PHIL 100 Sections 0203,0204,0207
TA: Kallfelz, W.
Anselm and Aquinas: Some General Remarks
Let us consider some of Bertrand Russel’s remarks in “Why I am Not a Theist.”
they adequately respond to Anselm and Aquinas’s claims?
You may be thinking,
“yes and no.”
Certainly, Russell’s critiques of First-Cause, Natural Law, and
Argument from Design, seem to respond directly to Aquinas: at least, to what we
perceive as the
logical form and content
But this raises other question(s):
their form and content?
This requires us to place Aquinas and Anselm in
some historical context.
(Certainly they weren’t twentieth century analytic
philosophers like Russell!)
This will help us better understand what kind of thinkers
they were, even Russell admits that proofs of the existence of God from Medieval
philosophers/theologians were “intellectually rigorous.”
Though it may not seem to bear directly on the integrity of their arguments, it’s
important to remember at the outset that Anselm’s and Aquinas’ writings served
vastly different purposes than what we’d understand today from a typical
Though Aquinas is far more logically methodical and rigorous
than Anselm, both Anselm and Aquinas saw reason as “the handmaiden of faith.”
Philosophical analysis was definitely
an end in itself in the high Middle Ages, but
served chiefly as a
to clarify what was taken as the basis of transcending (i.e.
going beyond) reason: namely, “revealed” knowledge.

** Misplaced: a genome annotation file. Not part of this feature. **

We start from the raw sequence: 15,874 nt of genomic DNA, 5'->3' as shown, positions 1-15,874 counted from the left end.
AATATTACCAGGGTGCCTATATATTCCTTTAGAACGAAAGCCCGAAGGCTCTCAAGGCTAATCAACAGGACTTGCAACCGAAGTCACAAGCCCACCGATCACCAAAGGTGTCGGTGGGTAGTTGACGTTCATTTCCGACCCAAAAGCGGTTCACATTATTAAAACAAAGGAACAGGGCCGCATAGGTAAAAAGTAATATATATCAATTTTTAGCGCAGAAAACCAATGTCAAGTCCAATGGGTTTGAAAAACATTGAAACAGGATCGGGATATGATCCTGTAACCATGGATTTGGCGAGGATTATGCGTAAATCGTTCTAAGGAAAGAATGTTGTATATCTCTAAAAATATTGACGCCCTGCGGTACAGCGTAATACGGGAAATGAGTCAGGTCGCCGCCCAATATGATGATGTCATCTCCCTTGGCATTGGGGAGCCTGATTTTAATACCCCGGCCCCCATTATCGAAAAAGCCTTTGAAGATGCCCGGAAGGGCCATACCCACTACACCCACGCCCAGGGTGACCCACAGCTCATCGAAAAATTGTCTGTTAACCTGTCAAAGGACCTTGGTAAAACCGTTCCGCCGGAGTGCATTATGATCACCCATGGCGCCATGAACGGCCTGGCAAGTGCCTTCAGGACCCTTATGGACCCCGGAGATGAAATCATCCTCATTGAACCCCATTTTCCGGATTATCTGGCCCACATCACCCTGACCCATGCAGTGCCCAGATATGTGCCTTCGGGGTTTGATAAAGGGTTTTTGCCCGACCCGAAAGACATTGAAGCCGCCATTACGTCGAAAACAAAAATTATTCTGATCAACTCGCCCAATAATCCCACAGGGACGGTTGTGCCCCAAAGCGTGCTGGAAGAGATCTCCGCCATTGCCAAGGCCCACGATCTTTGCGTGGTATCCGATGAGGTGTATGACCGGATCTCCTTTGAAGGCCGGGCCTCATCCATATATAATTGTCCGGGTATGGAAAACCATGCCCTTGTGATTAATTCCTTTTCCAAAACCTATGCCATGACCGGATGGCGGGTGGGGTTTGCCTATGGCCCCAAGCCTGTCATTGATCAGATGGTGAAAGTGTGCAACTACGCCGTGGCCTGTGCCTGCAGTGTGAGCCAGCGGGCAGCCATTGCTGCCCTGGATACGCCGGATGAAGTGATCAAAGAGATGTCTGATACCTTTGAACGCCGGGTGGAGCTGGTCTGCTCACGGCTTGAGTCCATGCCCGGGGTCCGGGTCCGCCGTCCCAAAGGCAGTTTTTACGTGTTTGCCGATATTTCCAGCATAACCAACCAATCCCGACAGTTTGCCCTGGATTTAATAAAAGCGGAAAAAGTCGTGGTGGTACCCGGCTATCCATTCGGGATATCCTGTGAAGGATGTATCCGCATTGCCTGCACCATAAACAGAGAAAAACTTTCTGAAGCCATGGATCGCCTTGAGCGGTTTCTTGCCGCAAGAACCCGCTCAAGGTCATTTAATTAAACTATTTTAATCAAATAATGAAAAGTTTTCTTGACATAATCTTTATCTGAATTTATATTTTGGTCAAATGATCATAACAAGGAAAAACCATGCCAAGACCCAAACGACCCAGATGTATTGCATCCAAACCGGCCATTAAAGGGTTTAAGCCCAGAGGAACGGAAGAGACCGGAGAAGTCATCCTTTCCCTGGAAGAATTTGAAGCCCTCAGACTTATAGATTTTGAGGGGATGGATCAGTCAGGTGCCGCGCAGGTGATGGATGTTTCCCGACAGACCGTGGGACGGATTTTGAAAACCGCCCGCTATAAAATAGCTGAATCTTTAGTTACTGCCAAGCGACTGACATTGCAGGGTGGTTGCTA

For starters, it’s important to understand that Anselm was a
philosophy of Plato, during this period of the Middle Ages, was really the sole and
dominant way of thinking: St. Augustine combined Christian thought with Platonism
seven centuries earlier (ca. 5
century A.D.) , and in Anselm’s time, a time when
Europe was beginning to emerge form the Dark Ages, Christian theology and
whatever was left of philosophy was virtually
What interests us here is Plato’s epistemology and metaphysics.
According to Plato,
material existence is the least ‘real,’ akin to a world of shadow and images as
described in his Cave Allegory in the Republic.
Moreover, what was most real was a
world of perfect and changeless Forms, existing outside of space and time and matter.
We come to ‘know’ objects in the (shadowy) material realm because our soul ‘knew’
those objects’ perfect Forms.
For instance, it is possible, to teach a slaveboy
Though in our contemporary culture, materialism seems pretty much the dominant metaphysical position,
of course in the Mediaeval the metaphysical picture was far different.
Aside from a picture supporting the
existence of divinity, ontologically superior to nature, the cosmos itself was viewed as fixed, and
i.e., like a vast organism.
From this metaphysical position the epistemic notion that knowledge can be
derived not only from sensory experience, but can also be revealed, seems to make good sense.